Morning Star Hiroshima Day August 2020

Nuclear Weapons Cannot Solve the Crises of Our Time

It’s time to step up our campaigning for peace and disarmament writes Jeremy Corbyn MP.

On Hiroshima Day each August we remember the anniversary of the atomic bombings of Hiroshima and Nagasaki, which indiscriminately killed over 100,000 civilians and military personnel.

Still today, many survivors live with the horrific humanitarian consequences, including cancer caused by the exposure to nuclear radiation.

We must never forget these atrocities, and we must never give up on the mission to rid our world of nuclear weapons.

Hiroshima Day is so important because it involves us collectively thinking about what a nuclear weapon actually is. It is a weapon of mass destruction that if ever used can only kill large numbers of civilians.

If a nuclear war ever again took place there would be mass destruction on both sides of the conflict and the humanitarian effects would be disastrous.

Within this context, for those of us campaigning for peace and disarmament we should see the 2021 review of the Nuclear Non-Proliferation Treaty (NPT) as an opportunity to push our demands back up the agenda.

The Coronavirus pandemic has demonstrated many things in a way that years of campaigning could not.

It has shown our planet is inter-dependent on each other and there is no complete hiding place from a hitherto unknown virus.

Crucially it has shown how all the weapons in the world are useless in the face of a dangerous virus.

Alongside this, the economic impact of COVID is enormous. Even in the better off western societies the inequalities have been stark. A huge increase in food bank usage is but one example.

In poorer societies the extremely poor have become destitute and in the refugee camps around the world the fear of the unknown future is compounded by the fear of a virus with no defence.

With this new reality the next NPT will be held and we must put the issue of nuclear disarmament back on the agenda in the run-up to it.

The NPT, ground-breaking in the 1960’s was designed to create, ultimately, a world without nuclear weapons.

Obviously at the grand level of the elimination of nuclear weapons it has not succeeded but enormous progress has been made.

I was part of a fascinating zoom conference with the UN Disarmament Commissioner Itzumi Nakamitsec and Jonathan Granoff from the American Bar Association in discussion about global security. Jonathan made the point that the NPT of 1968, done at an intense period of the cold war, had succeeded in creating nuclear free zones in Africa, Latin America, and Central Asia. as in many areas.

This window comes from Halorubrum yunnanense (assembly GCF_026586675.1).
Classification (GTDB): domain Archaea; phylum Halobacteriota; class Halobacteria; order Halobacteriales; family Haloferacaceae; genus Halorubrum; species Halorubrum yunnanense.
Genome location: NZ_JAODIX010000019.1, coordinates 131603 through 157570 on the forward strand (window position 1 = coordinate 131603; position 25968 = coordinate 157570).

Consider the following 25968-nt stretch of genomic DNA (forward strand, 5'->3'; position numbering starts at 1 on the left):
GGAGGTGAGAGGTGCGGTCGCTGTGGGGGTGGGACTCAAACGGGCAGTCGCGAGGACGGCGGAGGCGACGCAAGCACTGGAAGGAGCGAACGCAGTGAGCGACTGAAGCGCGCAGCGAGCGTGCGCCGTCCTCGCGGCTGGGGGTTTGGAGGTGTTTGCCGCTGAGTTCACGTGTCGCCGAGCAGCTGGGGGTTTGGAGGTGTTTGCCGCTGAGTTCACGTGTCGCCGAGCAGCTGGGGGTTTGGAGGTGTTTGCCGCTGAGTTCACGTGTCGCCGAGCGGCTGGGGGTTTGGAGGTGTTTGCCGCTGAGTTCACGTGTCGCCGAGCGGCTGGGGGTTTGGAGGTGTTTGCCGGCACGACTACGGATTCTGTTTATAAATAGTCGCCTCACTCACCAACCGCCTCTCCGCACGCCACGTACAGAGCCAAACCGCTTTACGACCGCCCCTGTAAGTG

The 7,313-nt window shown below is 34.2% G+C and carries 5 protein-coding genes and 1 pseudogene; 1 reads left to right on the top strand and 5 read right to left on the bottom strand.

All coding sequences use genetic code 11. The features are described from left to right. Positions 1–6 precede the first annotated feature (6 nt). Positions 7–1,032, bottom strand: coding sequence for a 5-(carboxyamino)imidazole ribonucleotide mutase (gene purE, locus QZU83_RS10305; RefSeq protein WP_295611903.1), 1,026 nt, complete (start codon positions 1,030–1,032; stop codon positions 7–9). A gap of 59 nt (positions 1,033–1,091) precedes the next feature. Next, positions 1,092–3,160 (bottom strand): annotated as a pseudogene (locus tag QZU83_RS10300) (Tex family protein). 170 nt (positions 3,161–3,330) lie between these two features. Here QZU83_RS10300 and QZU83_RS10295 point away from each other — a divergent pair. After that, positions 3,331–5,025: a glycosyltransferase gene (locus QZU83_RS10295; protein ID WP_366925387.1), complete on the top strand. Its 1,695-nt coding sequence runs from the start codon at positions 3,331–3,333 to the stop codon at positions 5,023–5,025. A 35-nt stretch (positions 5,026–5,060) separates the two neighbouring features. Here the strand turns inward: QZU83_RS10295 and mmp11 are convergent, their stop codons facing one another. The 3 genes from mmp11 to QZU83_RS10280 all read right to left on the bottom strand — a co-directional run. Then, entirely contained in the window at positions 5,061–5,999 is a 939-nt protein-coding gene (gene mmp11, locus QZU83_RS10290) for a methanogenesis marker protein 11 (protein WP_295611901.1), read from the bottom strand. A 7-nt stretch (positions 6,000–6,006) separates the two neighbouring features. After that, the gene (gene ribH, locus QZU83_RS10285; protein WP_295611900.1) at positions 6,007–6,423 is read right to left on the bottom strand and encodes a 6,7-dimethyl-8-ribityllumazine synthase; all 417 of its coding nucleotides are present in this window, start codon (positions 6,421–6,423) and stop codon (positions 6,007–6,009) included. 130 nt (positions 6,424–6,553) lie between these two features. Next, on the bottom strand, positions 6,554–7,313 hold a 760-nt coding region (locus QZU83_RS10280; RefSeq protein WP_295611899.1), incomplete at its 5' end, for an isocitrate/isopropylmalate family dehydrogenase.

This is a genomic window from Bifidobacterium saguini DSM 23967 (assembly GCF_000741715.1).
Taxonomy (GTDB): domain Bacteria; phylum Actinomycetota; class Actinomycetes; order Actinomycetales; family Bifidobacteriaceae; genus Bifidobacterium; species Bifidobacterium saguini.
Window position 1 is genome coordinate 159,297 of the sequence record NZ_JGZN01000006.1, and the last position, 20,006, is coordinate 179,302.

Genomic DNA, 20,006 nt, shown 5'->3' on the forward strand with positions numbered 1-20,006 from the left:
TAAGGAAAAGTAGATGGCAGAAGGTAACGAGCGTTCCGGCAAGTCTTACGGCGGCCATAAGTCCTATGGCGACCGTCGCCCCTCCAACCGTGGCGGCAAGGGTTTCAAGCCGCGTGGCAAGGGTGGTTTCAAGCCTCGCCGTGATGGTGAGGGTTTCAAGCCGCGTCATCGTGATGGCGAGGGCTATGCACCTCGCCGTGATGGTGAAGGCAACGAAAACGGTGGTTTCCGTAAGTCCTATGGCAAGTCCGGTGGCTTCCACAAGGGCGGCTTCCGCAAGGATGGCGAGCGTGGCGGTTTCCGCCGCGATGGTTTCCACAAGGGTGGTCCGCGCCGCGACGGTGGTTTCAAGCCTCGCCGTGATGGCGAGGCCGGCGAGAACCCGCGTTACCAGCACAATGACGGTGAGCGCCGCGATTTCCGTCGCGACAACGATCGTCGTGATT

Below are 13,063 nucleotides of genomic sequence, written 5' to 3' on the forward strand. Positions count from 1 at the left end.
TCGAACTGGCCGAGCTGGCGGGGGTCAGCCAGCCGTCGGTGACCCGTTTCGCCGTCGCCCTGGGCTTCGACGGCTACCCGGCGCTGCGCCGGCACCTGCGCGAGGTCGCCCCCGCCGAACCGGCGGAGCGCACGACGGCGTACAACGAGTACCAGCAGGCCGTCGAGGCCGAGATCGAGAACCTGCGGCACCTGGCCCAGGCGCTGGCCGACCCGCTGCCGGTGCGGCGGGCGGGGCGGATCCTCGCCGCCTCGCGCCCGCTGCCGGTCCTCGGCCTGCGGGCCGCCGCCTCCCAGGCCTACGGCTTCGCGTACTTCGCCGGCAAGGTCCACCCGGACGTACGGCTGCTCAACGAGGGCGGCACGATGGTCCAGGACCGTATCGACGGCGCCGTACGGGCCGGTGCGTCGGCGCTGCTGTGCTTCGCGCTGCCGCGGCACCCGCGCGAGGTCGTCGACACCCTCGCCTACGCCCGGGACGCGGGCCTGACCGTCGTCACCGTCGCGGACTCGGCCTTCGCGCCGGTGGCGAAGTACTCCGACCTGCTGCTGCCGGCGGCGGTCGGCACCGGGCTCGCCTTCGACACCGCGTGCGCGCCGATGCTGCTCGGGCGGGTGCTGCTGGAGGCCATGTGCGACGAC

The Conference next year will be faced with huge issues.

The six party talks on Korea were at least engagement, and bizarre as the circumstances were Trump meeting Kim Jon Ung is a form of progress and one hopes that there can be progress towards a nuclear free Korean peninsula. This would require a significant reduction in the tensions between the US and China, and Trump pulling back from his inflammatory anti-Chinese rhetoric when it comes to the Coronavirus crisis.

The nuclearization of the conflict between India and Pakistan must be accompanied by a peace process over Kashmir, and the rights and needs of the people of Kashmir as part of that process.

The Middle East Weapons of Mass Destruction Free Zone has been an active debating point at every NPT Review Conference since 2010 and is given more urgency by the Trump administration continuing to impose sanctions on Iran and end the multilateral agreement. A strong declaration in support of the agreement will give impetus to a wider conference including Israel and its nuclear weapons.

Article VI of the NPT requires the five declared nuclear weapons states to take steps towards disarmament. The UN General Assembly has voted by a huge majority on the principle of ridding the world of nuclear weapons. The baton now passes back to the five permanent members of the Security Council.

Despite the binding obligation under the Nuclear Non-Proliferation Treaty to prevent the spread of nuclear weapons and technology, many nuclear weapons states including the UK are failing to live up to this commitment and even attempting to undermine efforts. This is hard to justify when we reflect on the horrors of nuclear mass destruction.

All the nuclear weapons states and members of the Security Council face huge economic issues, as does the whole world, post COVID. It would be a strange sense of priorities for all countries if – at a time of desperate need for an effective global health system, support for the 65 million refugees around the world and attention needed on the environment – the result was yet another round of re-armament.

Now more than ever, we must redouble our efforts to build a world that genuinely meets the security needs of its people.

Poverty, human rights abuses, environmental destruction, cyber terrorism and disease are all security threats. None of those issues can be solved by nuclear weapons or the threat of their use.

When the NPT reconvenes next year surely there must be a realisation that an interdependent world needs to direct resources and skills at saving, preserving and extending life in addition to addressing the global environmental challenge.

Here in Britain the next Strategic Defence and Security Review is due this year, and we need to argue for an end to wasteful spending on nuclear weapons, through defence diversification and with greater public procurement in the UK to protect jobs and industries.

I first joined the CND when I was 16-years-old and I’m still a member today. It is up to all of us to ensure the debate in the year ahead is focussed on peace and disarmament, and we rid the world of nuclear weapons for good.Originally published at